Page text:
Recently, I was able to screen Ex Machina. The film was wonderful.

I’ve made it no secret that I’m a fan of zombie fiction. The best zombie work is one in which zombies are only the setting or a plot device, not the entirety of the plot. A movie or a TV show that puts zombies at the forefront will likely get nothing more than a yawn from me. Ex Machina is about AI, but not really. It’s not the entirety of the plot. A good artificial intelligence story doesn’t revolve around AI itself, but instead revolves around what precisely does it mean to be human, and all other ideas grow from that center.

Ex Machina forces a minimalism of characters and their relationships by way of putting the setting of the film in a remote laboratory. There are four characters, and only three of them are speaking roles. The viewer by virtue of sitting on this side of the Proscenium arch knows that there is something wrong coming, and the movie hints that it’s coming, but doesn’t put it right on the nose. Is the AI evil? Is it’s creator evil? Who will be the victim? What mysteries and dangers lie so close, but so far from help?

From previous postings, I’ve made it clear that I really appreciate a movie that understands that leaving elements of the plot ambiguous for the audience to think about or make decisions on their own is dangerous, but if well done make a movie go from good to great. This is one of them.

Watching the film, I found modern elements of the stories of Daedalus from Greek mythology. Daedalus who built the inescapable labyrinth for the king’s wife’s monstrous son. Daedalus who was then imprisoned to keep the secret of labyrinth from becoming public, then after liberating himself and his young student (his son) with his technology, his son is killed by misunderstanding and misusing it.

So, the premise of the film is that a young programer is invited to an accomplished inventor’s remote (inescapable) home on a pretense. Up until the last moment of the film, it is unclear of what the true reason of the invitation to that home actually had been. Because two of the four characters are exposed as liars during the film, it is difficult to know what is said that is truth, what is a lie, and what became a truth or a lie during the progression of the story. The lack of absolute closure on the foundations of the plot adds to the plot versus undermining it.

Aside from the questions that are brought up about what elements of these characters really put a magnifying glass to the aspects of a thing that makes it human and the execution of the movie that saves itself from the crutch of a spoon feeding the audience it’s own plot, the final item is: gender.

The machines that are made in the movie are fashioned to appear and, in a very literal way, function as a female. The machine is made, defined, and trapped by its/her male creator, which may be a statement of patriarchy in the world, but I found a specific conversation in the movie to be one of the most thought provoking of all: why make the machine female?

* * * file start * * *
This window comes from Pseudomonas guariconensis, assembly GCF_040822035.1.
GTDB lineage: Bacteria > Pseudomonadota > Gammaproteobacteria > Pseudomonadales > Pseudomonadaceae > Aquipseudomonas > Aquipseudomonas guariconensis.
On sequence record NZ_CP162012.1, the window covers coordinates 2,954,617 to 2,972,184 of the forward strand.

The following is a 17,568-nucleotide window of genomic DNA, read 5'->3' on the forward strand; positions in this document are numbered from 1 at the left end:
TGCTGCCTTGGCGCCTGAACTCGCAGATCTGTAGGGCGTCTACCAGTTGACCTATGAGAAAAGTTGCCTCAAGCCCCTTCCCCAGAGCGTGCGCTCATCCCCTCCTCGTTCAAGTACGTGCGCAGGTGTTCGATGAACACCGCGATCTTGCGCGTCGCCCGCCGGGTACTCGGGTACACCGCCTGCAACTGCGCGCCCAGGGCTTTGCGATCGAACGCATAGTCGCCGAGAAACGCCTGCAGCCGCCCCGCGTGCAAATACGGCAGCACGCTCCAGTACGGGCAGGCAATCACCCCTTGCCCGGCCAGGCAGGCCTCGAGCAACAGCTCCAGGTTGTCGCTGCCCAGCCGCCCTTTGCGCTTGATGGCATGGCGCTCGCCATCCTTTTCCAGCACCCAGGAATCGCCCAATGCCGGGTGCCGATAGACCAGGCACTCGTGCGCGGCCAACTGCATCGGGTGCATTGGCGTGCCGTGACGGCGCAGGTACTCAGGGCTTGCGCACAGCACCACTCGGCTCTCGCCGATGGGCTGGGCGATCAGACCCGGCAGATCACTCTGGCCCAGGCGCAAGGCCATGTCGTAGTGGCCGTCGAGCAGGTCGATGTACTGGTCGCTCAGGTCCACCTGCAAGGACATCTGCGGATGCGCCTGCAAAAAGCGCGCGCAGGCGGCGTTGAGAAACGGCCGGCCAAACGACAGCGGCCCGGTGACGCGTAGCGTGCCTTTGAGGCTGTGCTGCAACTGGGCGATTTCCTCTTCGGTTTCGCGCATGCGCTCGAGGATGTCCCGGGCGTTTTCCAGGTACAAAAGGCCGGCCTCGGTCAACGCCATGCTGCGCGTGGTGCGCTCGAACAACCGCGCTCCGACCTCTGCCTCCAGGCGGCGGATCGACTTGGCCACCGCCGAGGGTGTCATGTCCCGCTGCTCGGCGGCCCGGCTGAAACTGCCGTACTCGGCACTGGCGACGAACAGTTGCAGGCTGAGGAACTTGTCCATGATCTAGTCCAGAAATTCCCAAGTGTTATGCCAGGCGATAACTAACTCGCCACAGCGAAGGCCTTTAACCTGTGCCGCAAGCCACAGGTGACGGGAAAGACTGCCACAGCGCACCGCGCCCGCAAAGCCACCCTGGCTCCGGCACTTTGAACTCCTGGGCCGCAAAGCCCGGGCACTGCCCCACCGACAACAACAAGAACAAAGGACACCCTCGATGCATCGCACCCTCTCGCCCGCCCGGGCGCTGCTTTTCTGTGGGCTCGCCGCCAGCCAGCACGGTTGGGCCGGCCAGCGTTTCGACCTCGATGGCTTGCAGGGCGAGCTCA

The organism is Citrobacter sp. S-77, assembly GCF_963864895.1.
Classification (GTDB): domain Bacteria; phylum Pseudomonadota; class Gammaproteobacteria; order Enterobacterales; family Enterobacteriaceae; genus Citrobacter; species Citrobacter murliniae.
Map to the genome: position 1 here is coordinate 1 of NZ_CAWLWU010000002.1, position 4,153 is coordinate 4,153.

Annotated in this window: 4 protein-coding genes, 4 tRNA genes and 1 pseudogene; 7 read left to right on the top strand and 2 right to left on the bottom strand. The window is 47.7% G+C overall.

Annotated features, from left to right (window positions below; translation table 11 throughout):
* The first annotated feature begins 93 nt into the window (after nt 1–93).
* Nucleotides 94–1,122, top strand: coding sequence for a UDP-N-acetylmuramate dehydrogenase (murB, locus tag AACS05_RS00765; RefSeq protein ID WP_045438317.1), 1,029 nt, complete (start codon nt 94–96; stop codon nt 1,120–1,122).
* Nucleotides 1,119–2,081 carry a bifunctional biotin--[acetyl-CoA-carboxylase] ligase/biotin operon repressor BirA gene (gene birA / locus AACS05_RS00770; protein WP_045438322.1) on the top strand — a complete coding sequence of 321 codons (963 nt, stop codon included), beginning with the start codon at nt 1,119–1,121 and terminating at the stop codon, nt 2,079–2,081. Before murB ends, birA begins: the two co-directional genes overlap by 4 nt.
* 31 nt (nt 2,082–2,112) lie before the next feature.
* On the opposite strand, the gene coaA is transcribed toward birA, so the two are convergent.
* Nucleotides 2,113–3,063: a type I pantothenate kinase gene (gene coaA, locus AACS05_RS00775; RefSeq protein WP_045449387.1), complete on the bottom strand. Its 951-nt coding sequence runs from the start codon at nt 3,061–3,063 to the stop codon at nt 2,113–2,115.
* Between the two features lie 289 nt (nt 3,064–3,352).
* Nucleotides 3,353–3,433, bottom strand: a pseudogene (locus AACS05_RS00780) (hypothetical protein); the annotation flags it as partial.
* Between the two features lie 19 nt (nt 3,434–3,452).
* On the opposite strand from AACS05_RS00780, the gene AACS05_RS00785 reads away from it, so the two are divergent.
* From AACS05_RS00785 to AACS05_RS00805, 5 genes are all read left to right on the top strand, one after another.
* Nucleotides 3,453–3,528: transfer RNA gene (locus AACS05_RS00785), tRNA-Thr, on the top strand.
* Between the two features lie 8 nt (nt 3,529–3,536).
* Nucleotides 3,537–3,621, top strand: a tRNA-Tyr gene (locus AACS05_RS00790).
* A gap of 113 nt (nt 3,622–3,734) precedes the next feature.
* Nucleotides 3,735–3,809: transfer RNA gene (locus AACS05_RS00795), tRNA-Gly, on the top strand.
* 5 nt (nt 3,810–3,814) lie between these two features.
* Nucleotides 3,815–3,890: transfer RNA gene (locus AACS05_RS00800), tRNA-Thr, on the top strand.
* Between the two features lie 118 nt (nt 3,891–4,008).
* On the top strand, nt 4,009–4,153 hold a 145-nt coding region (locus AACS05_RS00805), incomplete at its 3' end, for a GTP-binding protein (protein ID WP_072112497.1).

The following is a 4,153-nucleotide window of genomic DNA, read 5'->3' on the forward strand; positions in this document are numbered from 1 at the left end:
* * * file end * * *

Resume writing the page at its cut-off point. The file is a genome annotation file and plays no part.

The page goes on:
The young programmer asks the experienced inventor, why was the AI created to appear and behave female? The answer given, be it legitimate or not is, gender is fun and makes life interesting, if the AI has been created as a black box, why would it have any interest in interacting with another black box?

I had previously written about Ann Leckie’s Ancillary Justice, which I had spent quite a bit of time considering the nearly perfect omission of gender from the entire book. I had imagined the liberty of a society that had been escaped the social imperative rooted in aged biology for binary understandings of sex, then I watched the aforementioned conversation in Ex Machina. Should our species outgrow outdated ideas of gender, scraping away gendered pronouns and socially expected mandates for sexual roles, would that make things as a whole better? worse? or just different?

Leckie’s intentional forceful use of the feminine pronoun and her protagonist’s inability to understand or perceive gender side stepped the question entirely. If intentional, it only raises an anxiety for the reader lending to introspection about gender in the real world, not the fictional. I had left my own introspection with the idea that gender causes more harm than good, and, after all, this is America, why does anything personal to an individual matter? Particularly in this regard?

Ex Machina answers that question. A world full of androgynous, pansexual people would certainly be boring. Certainly, it would bring a liberty with it, but at the cost of all flavor.

So, Ex Machina does, very intentionally, highlight inequalities in gender in the modern world (and if the previously linked article at the Vulture is to be understood correctly, specifically in media), however with a smaller voice the movie celebrates gender at the same time.